Misconception #1: You need to completely stop your fave fitness class or gym session.

Good news: In most cases, you can carry on with your favourite workouts, whether it be Pilates, yoga, boxing (this was me!), lifting weights or even CrossFit. 

"But as there's a wide range of physiological changes occurring in your body as your pregnancy progresses, it's a matter of adapting your sessions so that you can exercise in a way that is safe and suitable for your unique pregnancy journey," explains Brooke.


According to Brooke, those changes include "hormonal changes, increased load on the pelvic floor and abdominal wall, changes to your posture and to your centre of gravity, metabolism, cardiac output, and respiratory rate ... to name a few!" 

"There are also many contraindications to exercise, and not all pregnancies are considered low risk, so seeking advice from your health care team in addition to working with a certified trainer is an absolute must," she says.

Once you get the okay from your health team to exercise, here are a few ways Brooke says your trainer/instructor might adapt your workout:

  • Monitor your intensity: using a heart rate monitor or via the ‘talk test’, particularly in the first trimester.

  • Reduce the load: even if that load feels ‘light’ for you.

  • Increase the volume: this can help to keep the intensity higher.

  • Avoid moves that create excess pressure through the abdominals: for example sit-ups, pullups, and heavy overhead loads.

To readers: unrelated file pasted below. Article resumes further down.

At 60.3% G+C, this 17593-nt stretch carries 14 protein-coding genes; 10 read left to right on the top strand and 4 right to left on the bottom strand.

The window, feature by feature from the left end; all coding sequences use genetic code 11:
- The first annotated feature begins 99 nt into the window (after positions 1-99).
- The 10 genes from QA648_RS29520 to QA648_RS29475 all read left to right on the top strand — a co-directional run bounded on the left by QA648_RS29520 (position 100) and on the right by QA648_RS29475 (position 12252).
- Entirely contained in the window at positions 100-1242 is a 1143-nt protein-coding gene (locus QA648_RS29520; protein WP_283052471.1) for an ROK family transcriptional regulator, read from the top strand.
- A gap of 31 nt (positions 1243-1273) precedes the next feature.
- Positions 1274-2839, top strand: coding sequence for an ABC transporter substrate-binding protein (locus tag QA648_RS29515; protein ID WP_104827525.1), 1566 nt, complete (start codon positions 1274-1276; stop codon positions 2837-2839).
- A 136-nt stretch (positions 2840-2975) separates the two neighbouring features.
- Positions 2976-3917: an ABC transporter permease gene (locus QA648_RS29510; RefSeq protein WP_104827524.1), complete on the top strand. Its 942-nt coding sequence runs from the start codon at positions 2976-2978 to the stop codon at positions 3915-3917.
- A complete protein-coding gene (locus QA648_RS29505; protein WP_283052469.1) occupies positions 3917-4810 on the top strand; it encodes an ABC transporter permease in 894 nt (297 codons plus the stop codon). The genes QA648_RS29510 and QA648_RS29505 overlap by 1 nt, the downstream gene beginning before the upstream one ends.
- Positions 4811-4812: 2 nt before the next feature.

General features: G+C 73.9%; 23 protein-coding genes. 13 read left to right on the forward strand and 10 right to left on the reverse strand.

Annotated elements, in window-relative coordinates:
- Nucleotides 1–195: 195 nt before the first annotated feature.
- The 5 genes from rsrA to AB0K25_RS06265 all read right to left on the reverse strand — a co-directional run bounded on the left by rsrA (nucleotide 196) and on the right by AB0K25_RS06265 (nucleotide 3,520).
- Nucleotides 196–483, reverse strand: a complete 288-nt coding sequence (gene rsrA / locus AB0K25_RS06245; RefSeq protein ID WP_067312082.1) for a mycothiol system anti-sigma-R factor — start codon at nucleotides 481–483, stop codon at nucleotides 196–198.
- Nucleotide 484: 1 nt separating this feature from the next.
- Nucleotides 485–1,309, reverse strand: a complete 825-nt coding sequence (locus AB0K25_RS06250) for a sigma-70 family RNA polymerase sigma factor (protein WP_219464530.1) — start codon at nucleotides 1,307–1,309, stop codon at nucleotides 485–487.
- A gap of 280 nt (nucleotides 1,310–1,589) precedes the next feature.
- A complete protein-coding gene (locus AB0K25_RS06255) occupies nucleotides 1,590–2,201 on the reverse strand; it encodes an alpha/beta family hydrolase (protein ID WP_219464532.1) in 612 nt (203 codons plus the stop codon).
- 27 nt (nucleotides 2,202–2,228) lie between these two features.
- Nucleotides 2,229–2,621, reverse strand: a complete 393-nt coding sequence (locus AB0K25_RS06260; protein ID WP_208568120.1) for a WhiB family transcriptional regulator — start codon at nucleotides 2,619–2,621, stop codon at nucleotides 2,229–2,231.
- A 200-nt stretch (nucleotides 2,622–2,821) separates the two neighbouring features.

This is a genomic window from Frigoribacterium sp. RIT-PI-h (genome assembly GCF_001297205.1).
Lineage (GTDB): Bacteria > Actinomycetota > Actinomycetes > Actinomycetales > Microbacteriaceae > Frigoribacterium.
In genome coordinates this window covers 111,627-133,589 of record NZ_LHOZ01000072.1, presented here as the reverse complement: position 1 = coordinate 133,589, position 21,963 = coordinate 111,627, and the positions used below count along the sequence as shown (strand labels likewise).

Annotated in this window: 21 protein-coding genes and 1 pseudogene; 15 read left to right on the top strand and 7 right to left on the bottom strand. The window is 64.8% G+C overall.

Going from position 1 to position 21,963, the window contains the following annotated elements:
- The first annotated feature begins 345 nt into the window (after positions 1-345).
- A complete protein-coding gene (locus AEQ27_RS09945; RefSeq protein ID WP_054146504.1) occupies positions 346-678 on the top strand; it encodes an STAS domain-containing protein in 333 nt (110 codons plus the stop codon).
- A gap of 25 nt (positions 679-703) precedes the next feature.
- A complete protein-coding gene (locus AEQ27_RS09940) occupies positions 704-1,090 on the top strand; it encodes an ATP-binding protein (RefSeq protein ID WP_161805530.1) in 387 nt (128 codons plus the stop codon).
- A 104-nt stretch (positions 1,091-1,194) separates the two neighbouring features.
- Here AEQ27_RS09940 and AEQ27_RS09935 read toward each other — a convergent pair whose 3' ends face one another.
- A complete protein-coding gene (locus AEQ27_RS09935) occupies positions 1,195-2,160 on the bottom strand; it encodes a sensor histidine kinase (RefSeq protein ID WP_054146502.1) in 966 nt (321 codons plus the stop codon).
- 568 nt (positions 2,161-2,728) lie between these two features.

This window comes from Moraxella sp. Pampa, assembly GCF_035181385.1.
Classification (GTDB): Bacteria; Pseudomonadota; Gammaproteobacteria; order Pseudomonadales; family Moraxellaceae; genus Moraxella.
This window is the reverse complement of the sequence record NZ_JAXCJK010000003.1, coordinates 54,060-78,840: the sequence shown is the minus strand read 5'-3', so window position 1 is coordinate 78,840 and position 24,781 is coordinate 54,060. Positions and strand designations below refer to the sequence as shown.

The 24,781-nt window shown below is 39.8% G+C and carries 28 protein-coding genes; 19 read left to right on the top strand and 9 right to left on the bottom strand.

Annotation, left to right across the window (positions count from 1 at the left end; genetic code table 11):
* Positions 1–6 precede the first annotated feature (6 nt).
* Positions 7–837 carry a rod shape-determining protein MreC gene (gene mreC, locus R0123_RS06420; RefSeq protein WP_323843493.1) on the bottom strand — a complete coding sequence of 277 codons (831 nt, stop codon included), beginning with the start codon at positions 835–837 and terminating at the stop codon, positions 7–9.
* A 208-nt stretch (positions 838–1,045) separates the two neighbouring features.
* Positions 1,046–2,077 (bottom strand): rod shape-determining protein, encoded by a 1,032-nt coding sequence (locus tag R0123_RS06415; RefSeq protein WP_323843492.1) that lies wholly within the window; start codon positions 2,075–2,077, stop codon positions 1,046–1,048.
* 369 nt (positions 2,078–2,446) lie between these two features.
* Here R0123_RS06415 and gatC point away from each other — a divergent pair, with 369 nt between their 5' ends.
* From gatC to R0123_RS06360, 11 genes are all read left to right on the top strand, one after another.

• Drop the impact and contact sports from the second trimester, or earlier if you wish. 

  • Take adequate rest periods.

  • Don’t chase personal bests and drop the ‘go hard, or go home’ attitude. 

Misconception #2: It’s normal to ‘leak a bit’ – but you can worry about it once you’ve had the baby. 

"Pregnancy and postpartum carry risk factors for pelvic floor dysfunction, such as stress urinary incontinence and pelvic organ prolapse," says Brooke. So while it's very common to "leak a bit" during pregnancy, Brooke reiterates that it's not normal. 

This is why Booke says we need to prioritise our pelvic health during pregnancy. "The more informed and educated you are, the more empowered you will be during your pregnancy, birth, and postpartum experience," she says.

If you are experiencing incontinence, Brooke recommends booking an appointment with a women’s health physiotherapist. "They'll check your strength, activation, and endurance of your pelvic floor, and prescribe pelvic floor strengthening exercises," Brooke says.